Profile Series: Athanasios Serafeim

Contribution by Ritesh Patro.

Let’s get the basics. Name, where you are from, and your current affiliation and advisor?

My name is Athanasios V. Serafeim, and I originate from a small city in Northern Greece named Edessa. I recently received my Ph.D. from the Department of Civil Engineering at the University of Patras, under the supervision of Prof. Andreas Langousis. Currently, I serve as a postdoctoral research associate at the University of Patras focusing on the design, monitoring and management of urban water networks, while working also as a consultant of TECHNOR Engineering LTD (

What is the research you are currently working on?

My main research focuses on the development of an integrated, theoretically founded, and practically applicable methodological framework for resilient reduction of leakages in water distribution networks (WDNs), which combines: a) a set of probabilistic approaches for minimum night flow (MNF) estimation and parametric modeling of water losses in WDNs, and b) a combination of statistical clustering and hydraulic modeling techniques for WDN partitioning into pressure management areas (PMAs; or districted metered areas, DMAs). A side project I am currently working on investigates the effects of COVID-19 pandemic on domestic water consumption patterns.

What’s one crazy idea (hydrological or otherwise) that you have?

I believe that young professionals are an important resource for accomplishing both regional and global sustainable goals, as they can promote awareness, and forming a passionate society on environmental issues. Under this concept, I envision the development of a cross-devise platform for the exchange of concerns, ideas and solutions. More specifically, a decentralized young scientists and professionals network should be formed, which will delve into the specific characteristics and issues of regional water resources, while being constantly guided and advised by a central group of well-experienced and publicly acclaimed water professionals. Simultaneously, all workflows, starting from problem conceptualization to the final solution, will be shared with the global network, through a cross-devise platform, in order to create a pool of decision-making solutions, available to all involved individuals and stakeholders.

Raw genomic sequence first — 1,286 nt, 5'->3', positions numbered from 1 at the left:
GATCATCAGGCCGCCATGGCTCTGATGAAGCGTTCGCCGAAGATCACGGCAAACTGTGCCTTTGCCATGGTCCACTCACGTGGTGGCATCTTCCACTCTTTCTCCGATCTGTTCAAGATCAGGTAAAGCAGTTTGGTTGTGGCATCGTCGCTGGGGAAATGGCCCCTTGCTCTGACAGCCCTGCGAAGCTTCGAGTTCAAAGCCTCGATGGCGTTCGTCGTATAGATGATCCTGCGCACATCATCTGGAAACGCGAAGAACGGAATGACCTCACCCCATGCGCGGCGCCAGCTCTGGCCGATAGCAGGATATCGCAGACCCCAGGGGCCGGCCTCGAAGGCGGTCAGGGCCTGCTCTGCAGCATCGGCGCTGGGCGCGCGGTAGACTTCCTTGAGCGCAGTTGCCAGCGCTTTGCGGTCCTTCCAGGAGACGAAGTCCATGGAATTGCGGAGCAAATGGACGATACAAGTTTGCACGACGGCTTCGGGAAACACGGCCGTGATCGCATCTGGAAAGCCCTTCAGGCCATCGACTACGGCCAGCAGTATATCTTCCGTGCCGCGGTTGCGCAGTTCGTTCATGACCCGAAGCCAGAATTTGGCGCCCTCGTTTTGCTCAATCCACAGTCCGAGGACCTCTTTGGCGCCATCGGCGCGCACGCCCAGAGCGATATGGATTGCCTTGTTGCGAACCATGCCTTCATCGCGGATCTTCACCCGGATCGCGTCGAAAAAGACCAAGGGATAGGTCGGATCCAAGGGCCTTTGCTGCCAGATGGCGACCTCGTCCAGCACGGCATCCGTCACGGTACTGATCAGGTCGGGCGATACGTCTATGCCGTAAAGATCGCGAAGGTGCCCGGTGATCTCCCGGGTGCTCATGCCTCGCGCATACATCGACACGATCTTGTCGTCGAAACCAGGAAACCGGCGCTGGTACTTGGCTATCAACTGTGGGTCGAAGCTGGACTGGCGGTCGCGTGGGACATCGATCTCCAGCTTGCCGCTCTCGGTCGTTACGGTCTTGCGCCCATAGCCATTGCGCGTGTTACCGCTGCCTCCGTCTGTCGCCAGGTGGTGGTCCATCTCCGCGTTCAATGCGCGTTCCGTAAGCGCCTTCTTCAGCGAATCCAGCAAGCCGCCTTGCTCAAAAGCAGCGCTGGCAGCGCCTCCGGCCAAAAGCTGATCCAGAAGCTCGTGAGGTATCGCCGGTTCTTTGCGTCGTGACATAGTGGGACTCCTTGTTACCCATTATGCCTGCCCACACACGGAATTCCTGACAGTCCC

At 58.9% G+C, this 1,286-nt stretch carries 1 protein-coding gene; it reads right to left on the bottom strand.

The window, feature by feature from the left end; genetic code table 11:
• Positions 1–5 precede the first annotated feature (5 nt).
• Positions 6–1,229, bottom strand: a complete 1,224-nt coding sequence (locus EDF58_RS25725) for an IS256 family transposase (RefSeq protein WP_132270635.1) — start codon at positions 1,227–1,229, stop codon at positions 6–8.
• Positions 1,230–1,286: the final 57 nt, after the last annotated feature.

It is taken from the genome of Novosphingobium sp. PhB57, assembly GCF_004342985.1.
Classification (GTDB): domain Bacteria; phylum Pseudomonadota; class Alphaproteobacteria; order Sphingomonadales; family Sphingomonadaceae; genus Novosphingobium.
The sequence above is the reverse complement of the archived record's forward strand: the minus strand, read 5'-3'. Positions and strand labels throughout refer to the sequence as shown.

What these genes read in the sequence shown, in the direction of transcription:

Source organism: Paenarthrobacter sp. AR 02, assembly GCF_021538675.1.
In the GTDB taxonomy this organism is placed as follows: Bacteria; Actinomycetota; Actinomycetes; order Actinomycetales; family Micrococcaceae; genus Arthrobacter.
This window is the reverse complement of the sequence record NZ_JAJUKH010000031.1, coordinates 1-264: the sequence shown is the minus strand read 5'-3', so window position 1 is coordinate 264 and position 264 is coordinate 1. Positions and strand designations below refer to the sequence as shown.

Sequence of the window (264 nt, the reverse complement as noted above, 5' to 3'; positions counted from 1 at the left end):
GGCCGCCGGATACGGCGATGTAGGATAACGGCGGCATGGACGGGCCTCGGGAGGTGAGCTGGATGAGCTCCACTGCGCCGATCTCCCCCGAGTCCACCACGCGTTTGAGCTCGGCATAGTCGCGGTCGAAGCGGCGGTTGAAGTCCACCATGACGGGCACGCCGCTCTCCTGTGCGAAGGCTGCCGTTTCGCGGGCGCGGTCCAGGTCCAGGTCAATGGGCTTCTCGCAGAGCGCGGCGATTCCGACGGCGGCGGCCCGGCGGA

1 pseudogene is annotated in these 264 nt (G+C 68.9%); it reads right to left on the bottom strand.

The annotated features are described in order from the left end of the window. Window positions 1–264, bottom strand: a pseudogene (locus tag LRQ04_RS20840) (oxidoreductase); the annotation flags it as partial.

What got you started on this current research? Was there some epiphany or light bulb moment?

The problem of the continuing decline of available freshwater reserves is a pressing concern. The most critical natural resource for human survival and development is depleting, as: a) the proportion of accessible water reserves that rests in rivers, lakes, and groundwater aquifers, and can be readily used  for potable water production accounts for only 0.7% of Earth’s total water resources, and b)  the non-uniform distribution of precipitation in space and time and the ever-increasing demand for drinking water due to population growth and competing uses, constrain the availability of freshwater reserves. The challenge is even more severe when considering the effects of climate change on the spatial and temporal distribution of water resources. Hence, there is an urgent environmental and societal need to establish efficient management practices for water distribution networks (WDNs), which represent the fundamental infrastructure for delivering drinking water to end-users.

What do you find most exciting about your research topic/work? 

Water management is an exciting field due to its multifaceted nature, as well as existing and arising challenges. It involves identifying and implementing effective strategies to address complex issues related to the distribution, treatment, conservation, and governance of water resources. Furthermore, water management plays a crucial role in mitigating the impact of climate change on hydrological systems, ensuring equitable access to potable water, and fostering sustainable economic development. As a multidisciplinary field, water management requires collaboration among experts from diverse sectors, thus providing a dynamic and demanding environment that offers numerous opportunities for innovation and positive societal impact.

Who is your role model in science and why? What makes you admire them?

During my PhD studies, I was given the opportunity to attend a large number of conferences and summer schools, where I presented my work and interacted with numerous high-calibre researchers and well-established professionals. This experience of mine, together with my academic activity as a doctoral candidate at the Department of Civil Engineering at the University of Patras, allowed me to identify four key facets for my own role model in academia: “educator”, “researcher”, “tutor” and “ambassador of societal unity”.

Special Acknowledgments:

Athanasios Serafeim would like to thank the Hellenic Foundation for Research and Innovation (H.F.R.I.) for supporting his Ph.D. work under the “First Call for H.F.R.I. Research Projects to support Faculty members and Researchers and the procurement of high-cost research equipment grant”.

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